Academic journal article William and Mary Law Review

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Academic journal article William and Mary Law Review

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Article excerpt

Teach him he must deny himself.

Robert E. Lee

Every great institution owes its greatness to the sustained devotion of large-hearted men and women who define personal ambition in terms that transcend personal gain. Because greatness is rare, such persons are few. Professor John Donaldson belongs in that small company. When the William & Mary Law School's modern history is written, John Donaldson will be remembered as one of the heroes of the story. My purpose in writing this remembrance is to explain why.

When I joined the Law School faculty as a junior member nearly thirty years ago, John Donaldson was already a respected colleague. At a relatively young age, he had occupied important positions of administrative leadership both in the College and the Law School. Then as now, he was a teacher deeply admired--even revered--by his students. Long before the Law School had formally organized an alumni program, John was one of the school's most important ambassadors to a generation of former students. When difficult decisions required faculty action, John was invariably a reliable guide whose clear judgment showed us the straightest path to the right place. Because John's intellectual attainments and high character were so widely admired, he often spoke for the Law School to the larger College community in the years when that larger community found little to praise about legal education at William & Mary.

John's remarkable abilities have been recognized far beyond the relatively small world of William & Mary. For almost all of his 37 years at the bar, John has been a lecturer in high demand before state, national, and international professional groups. His exhaustive knowledge of tax and the estate law, combined with a brilliant gift for lucid exposition, made him an early and long-lived star on the lecture circuit. In later years, John developed a formidable expertise in the law relating to the elderly and the disabled. He has made significant contributions to law reform in these areas as well as his first love--taxation.

From the beginning, the mission of the William & Mary Law School has been to educate citizen lawyers. We define citizen lawyers as men and women whom our founder, George Wythe, would have recognized as model leaders possessed of a strong commitment to serve the public good. For a generation, William & Mary students and faculty have been blessed to have in John Donaldson a serious and sustained exemplar of just the kind of lawyer George Wythe had hoped would be educated here. John's record of civic service is rich, deep, and wide. He has never failed to respond to claims upon his time made by charitable groups of every kind. For preschools for handicapped children, for hospice programs, for the community hospital, and for countless others, John has always been there. His powerful sense of civic commitment caused him even to hazard the political process. He served with distinction for eight years as a member and then chair of the James City County Board of Supervisors.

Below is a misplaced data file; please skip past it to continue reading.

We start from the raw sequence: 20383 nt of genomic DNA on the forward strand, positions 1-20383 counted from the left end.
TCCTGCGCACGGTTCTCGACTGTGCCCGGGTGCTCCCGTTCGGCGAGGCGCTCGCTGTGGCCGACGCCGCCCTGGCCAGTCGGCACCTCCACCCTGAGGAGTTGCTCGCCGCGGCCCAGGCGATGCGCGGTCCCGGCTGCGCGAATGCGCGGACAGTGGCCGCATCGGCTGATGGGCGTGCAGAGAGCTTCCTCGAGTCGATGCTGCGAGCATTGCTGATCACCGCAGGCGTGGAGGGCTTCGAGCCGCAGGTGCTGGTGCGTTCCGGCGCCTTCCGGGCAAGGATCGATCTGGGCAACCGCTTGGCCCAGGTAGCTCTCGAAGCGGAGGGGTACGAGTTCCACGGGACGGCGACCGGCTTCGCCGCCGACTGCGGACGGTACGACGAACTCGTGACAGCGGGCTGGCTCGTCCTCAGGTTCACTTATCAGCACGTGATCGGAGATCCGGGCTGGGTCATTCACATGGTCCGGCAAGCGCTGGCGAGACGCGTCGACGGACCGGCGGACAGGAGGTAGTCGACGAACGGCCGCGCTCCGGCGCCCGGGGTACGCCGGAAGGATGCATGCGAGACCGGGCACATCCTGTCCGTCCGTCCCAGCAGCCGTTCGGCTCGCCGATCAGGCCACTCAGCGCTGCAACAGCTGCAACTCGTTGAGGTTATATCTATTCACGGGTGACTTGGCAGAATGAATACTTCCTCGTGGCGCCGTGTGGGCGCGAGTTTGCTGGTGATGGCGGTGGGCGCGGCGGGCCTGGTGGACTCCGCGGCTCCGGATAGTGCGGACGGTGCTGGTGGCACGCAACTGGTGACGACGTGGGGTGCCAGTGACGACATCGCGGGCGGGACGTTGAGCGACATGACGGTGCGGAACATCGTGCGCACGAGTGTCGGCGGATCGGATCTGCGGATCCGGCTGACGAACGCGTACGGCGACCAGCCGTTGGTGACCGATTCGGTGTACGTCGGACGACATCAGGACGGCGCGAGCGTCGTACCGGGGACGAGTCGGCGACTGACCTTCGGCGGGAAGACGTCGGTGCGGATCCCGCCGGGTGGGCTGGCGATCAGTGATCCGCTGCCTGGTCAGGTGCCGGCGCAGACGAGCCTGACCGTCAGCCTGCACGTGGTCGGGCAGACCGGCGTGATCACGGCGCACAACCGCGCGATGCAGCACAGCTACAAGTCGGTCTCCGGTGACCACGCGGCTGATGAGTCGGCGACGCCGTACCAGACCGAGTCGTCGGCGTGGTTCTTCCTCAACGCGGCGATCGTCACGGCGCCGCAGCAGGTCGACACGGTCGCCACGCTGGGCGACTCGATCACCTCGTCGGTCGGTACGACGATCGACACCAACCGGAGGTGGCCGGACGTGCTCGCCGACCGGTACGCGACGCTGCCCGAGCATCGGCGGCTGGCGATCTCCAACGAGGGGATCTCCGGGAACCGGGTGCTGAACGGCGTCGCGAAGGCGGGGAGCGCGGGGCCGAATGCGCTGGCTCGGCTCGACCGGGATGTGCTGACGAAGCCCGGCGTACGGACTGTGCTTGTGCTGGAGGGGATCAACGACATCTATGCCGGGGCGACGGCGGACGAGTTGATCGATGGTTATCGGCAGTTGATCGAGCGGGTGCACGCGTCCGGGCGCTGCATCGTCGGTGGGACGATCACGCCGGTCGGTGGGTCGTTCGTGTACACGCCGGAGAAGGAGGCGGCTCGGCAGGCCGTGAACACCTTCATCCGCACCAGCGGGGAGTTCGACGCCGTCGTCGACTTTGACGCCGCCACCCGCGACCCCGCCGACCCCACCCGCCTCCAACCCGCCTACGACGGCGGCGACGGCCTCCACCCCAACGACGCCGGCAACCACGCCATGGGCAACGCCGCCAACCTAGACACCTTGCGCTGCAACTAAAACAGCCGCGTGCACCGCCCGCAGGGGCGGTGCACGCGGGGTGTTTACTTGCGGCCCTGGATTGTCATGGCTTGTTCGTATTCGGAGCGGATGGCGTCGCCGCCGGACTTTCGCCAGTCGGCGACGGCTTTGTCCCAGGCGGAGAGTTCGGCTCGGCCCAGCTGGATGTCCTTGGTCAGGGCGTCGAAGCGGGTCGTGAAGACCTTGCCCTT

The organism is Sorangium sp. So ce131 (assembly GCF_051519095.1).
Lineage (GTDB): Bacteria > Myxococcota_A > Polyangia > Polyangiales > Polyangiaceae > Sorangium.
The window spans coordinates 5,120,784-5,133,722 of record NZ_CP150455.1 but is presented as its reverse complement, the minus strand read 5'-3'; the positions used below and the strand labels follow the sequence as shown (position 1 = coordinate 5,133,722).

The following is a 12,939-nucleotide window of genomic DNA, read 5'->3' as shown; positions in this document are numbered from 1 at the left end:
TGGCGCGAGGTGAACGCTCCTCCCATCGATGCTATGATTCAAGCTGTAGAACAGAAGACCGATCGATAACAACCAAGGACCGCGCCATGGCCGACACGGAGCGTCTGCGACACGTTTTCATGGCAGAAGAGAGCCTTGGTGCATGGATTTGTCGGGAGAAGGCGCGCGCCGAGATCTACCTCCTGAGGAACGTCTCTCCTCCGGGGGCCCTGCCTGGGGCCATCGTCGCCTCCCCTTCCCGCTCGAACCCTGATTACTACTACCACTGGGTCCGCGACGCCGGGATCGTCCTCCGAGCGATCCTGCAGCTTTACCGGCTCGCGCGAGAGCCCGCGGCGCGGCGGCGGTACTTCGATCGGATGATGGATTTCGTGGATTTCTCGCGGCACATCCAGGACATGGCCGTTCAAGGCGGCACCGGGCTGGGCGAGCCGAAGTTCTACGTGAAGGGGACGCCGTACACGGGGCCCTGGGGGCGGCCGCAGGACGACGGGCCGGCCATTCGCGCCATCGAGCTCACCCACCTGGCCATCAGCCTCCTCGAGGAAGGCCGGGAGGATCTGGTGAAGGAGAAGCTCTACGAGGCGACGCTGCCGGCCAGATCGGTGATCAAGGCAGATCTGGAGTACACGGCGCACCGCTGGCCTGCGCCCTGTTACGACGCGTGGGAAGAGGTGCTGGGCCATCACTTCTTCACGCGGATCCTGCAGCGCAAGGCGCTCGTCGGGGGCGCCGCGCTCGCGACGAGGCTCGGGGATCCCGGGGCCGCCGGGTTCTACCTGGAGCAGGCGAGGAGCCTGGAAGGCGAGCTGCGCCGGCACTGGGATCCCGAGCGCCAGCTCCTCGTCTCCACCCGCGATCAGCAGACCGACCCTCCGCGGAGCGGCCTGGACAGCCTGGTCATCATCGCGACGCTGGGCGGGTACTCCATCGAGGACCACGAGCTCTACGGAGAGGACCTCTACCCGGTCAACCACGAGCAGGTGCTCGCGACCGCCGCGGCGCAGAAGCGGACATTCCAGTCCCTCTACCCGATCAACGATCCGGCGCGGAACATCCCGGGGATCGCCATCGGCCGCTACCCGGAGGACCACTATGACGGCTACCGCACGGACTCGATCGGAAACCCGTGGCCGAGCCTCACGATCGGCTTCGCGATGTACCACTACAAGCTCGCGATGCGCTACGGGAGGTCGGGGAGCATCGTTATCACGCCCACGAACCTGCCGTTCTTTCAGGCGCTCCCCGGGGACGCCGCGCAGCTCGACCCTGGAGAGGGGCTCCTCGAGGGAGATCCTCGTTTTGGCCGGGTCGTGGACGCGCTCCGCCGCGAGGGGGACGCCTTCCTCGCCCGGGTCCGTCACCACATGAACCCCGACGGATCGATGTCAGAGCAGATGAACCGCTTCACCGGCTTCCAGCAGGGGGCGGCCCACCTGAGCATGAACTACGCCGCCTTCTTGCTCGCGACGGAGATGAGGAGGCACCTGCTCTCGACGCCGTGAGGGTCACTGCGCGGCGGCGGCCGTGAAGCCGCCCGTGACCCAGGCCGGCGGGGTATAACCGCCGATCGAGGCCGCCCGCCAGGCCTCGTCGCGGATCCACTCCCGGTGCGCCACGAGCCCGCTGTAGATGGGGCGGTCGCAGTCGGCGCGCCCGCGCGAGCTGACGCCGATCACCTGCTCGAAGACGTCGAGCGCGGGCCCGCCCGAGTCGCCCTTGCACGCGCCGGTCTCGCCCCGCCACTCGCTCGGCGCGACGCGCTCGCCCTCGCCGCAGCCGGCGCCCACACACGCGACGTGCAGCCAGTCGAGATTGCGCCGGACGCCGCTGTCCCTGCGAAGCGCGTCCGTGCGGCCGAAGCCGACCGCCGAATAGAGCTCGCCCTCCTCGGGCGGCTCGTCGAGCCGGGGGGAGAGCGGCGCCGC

The legal profession that John joined in 1963 has changed almost beyond recognition. A fair argument can be made that in the years since his admission, the profession has been more profoundly altered than in all the years since the Law School's founding in 1779. Neither the practicing nor the academic branches of the profession have been spared the consequences of radical and rapid change.

This is an essay in honor of John Donaldson, not a narrative account of the modern transformation of the legal profession. Yet, to my mind, there is a strong link between this celebration of John Donaldson's virtues and the changing nature of the profession of which he has for so long been a proud member.

Few are the lawyers who any longer spend much time thinking of themselves as members of a learned profession. The tyranny of the billable hour is inescapable. The lack of loyalty to firm and colleagues puts one sadly in mind of the culture of professional athletics. …

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